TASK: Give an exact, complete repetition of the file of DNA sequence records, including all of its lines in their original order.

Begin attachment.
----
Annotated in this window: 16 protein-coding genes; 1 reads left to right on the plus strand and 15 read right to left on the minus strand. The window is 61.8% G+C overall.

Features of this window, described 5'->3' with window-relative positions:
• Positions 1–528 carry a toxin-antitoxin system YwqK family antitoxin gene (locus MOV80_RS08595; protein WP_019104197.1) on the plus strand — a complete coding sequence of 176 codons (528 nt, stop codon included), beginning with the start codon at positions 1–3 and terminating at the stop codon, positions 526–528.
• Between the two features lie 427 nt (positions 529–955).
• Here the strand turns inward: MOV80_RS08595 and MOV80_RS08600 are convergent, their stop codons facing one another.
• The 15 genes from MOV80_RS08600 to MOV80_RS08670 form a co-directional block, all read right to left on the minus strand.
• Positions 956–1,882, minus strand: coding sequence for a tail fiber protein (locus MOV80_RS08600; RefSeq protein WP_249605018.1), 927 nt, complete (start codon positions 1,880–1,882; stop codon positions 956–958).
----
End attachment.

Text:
Annotated in this window: 16 protein-coding genes; 1 reads left to right on the plus strand and 15 read right to left on the minus strand. The window is 61.8% G+C overall.

Features of this window, described 5'->3' with window-relative positions:
• Positions 1–528 carry a toxin-antitoxin system YwqK family antitoxin gene (locus MOV80_RS08595; protein WP_019104197.1) on the plus strand — a complete coding sequence of 176 codons (528 nt, stop codon included), beginning with the start codon at positions 1–3 and terminating at the stop codon, positions 526–528.
• Between the two features lie 427 nt (positions 529–955).
• Here the strand turns inward: MOV80_RS08595 and MOV80_RS08600 are convergent, their stop codons facing one another.
• The 15 genes from MOV80_RS08600 to MOV80_RS08670 form a co-directional block, all read right to left on the minus strand.
• Positions 956–1,882, minus strand: coding sequence for a tail fiber protein (locus MOV80_RS08600; RefSeq protein WP_249605018.1), 927 nt, complete (start codon positions 1,880–1,882; stop codon positions 956–958).